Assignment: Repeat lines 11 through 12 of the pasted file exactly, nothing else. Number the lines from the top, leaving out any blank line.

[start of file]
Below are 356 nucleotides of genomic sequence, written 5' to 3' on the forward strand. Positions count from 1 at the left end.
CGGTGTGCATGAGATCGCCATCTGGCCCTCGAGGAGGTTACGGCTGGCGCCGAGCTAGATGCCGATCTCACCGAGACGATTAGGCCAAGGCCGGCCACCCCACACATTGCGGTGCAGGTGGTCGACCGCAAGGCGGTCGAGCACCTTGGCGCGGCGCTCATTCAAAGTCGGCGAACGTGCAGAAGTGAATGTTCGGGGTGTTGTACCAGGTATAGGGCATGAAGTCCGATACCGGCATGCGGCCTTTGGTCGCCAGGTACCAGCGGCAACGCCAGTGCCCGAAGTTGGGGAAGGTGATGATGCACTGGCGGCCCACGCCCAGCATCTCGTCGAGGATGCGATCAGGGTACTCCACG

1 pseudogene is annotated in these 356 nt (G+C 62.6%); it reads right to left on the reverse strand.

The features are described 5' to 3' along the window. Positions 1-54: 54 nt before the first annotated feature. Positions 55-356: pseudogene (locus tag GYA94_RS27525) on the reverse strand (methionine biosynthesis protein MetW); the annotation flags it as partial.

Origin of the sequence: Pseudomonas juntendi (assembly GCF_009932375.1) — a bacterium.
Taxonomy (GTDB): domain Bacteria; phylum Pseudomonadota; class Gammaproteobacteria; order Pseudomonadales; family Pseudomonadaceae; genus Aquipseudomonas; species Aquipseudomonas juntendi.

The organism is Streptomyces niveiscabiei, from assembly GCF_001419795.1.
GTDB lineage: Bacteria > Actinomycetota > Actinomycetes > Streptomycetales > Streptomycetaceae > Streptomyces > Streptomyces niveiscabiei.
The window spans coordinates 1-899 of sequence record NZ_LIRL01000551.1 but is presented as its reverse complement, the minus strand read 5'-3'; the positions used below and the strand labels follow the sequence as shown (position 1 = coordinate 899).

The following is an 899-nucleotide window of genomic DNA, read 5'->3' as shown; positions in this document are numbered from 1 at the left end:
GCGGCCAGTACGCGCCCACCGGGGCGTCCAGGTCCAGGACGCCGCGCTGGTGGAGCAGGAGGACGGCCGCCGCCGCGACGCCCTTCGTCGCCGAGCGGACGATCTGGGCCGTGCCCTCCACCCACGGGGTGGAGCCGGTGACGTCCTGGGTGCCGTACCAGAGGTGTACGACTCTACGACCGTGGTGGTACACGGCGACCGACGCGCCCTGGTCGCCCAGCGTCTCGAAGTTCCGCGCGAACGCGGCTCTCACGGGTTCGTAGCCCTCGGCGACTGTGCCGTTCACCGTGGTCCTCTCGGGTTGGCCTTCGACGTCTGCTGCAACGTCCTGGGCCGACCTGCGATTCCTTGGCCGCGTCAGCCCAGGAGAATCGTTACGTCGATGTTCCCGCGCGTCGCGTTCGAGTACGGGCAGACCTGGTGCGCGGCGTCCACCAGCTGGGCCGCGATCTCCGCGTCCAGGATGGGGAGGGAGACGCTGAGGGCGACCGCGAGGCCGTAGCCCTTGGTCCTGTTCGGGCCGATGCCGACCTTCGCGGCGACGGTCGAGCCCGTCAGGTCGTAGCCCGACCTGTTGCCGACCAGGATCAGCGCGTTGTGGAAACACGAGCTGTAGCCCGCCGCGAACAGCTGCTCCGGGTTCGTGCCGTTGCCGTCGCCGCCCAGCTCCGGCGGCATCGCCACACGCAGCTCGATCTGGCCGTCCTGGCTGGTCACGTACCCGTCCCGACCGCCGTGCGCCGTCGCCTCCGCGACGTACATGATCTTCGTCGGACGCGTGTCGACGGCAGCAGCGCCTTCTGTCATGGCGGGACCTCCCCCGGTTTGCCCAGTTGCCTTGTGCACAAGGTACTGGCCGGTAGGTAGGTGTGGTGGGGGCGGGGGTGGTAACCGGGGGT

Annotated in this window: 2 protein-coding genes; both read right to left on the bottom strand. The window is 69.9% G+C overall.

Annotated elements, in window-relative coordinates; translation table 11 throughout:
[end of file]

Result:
GCGGCCAGTACGCGCCCACCGGGGCGTCCAGGTCCAGGACGCCGCGCTGGTGGAGCAGGAGGACGGCCGCCGCCGCGACGCCCTTCGTCGCCGAGCGGACGATCTGGGCCGTGCCCTCCACCCACGGGGTGGAGCCGGTGACGTCCTGGGTGCCGTACCAGAGGTGTACGACTCTACGACCGTGGTGGTACACGGCGACCGACGCGCCCTGGTCGCCCAGCGTCTCGAAGTTCCGCGCGAACGCGGCTCTCACGGGTTCGTAGCCCTCGGCGACTGTGCCGTTCACCGTGGTCCTCTCGGGTTGGCCTTCGACGTCTGCTGCAACGTCCTGGGCCGACCTGCGATTCCTTGGCCGCGTCAGCCCAGGAGAATCGTTACGTCGATGTTCCCGCGCGTCGCGTTCGAGTACGGGCAGACCTGGTGCGCGGCGTCCACCAGCTGGGCCGCGATCTCCGCGTCCAGGATGGGGAGGGAGACGCTGAGGGCGACCGCGAGGCCGTAGCCCTTGGTCCTGTTCGGGCCGATGCCGACCTTCGCGGCGACGGTCGAGCCCGTCAGGTCGTAGCCCGACCTGTTGCCGACCAGGATCAGCGCGTTGTGGAAACACGAGCTGTAGCCCGCCGCGAACAGCTGCTCCGGGTTCGTGCCGTTGCCGTCGCCGCCCAGCTCCGGCGGCATCGCCACACGCAGCTCGATCTGGCCGTCCTGGCTGGTCACGTACCCGTCCCGACCGCCGTGCGCCGTCGCCTCCGCGACGTACATGATCTTCGTCGGACGCGTGTCGACGGCAGCAGCGCCTTCTGTCATGGCGGGACCTCCCCCGGTTTGCCCAGTTGCCTTGTGCACAAGGTACTGGCCGGTAGGTAGGTGTGGTGGGGGCGGGGGTGGTAACCGGGGGT

Annotated in this window: 2 protein-coding genes; both read right to left on the bottom strand. The window is 69.9% G+C overall.